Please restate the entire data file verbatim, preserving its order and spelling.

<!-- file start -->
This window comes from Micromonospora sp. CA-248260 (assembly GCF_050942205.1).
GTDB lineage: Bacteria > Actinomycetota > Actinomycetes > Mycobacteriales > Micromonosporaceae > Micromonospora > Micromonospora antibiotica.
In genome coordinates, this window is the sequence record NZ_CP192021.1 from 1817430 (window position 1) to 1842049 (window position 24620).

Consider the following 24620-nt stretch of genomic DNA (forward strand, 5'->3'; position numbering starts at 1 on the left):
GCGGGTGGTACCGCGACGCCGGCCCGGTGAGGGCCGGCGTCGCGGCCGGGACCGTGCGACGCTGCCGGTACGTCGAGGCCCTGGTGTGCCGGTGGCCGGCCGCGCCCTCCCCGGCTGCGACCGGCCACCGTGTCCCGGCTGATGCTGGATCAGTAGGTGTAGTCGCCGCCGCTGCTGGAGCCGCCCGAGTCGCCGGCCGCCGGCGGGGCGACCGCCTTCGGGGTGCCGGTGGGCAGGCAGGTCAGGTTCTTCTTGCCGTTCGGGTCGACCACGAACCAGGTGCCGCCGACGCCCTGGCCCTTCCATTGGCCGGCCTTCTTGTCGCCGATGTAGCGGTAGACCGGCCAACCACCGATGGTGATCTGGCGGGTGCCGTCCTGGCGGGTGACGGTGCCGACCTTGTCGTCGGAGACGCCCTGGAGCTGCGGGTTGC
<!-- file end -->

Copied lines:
This window comes from Micromonospora sp. CA-248260 (assembly GCF_050942205.1).
GTDB lineage: Bacteria > Actinomycetota > Actinomycetes > Mycobacteriales > Micromonosporaceae > Micromonospora > Micromonospora antibiotica.
In genome coordinates, this window is the sequence record NZ_CP192021.1 from 1817430 (window position 1) to 1842049 (window position 24620).

Consider the following 24620-nt stretch of genomic DNA (forward strand, 5'->3'; position numbering starts at 1 on the left):
GCGGGTGGTACCGCGACGCCGGCCCGGTGAGGGCCGGCGTCGCGGCCGGGACCGTGCGACGCTGCCGGTACGTCGAGGCCCTGGTGTGCCGGTGGCCGGCCGCGCCCTCCCCGGCTGCGACCGGCCACCGTGTCCCGGCTGATGCTGGATCAGTAGGTGTAGTCGCCGCCGCTGCTGGAGCCGCCCGAGTCGCCGGCCGCCGGCGGGGCGACCGCCTTCGGGGTGCCGGTGGGCAGGCAGGTCAGGTTCTTCTTGCCGTTCGGGTCGACCACGAACCAGGTGCCGCCGACGCCCTGGCCCTTCCATTGGCCGGCCTTCTTGTCGCCGATGTAGCGGTAGACCGGCCAACCACCGATGGTGATCTGGCGGGTGCCGTCCTGGCGGGTGACGGTGCCGACCTTGTCGTCGGAGACGCCCTGGAGCTGCGGGTTGC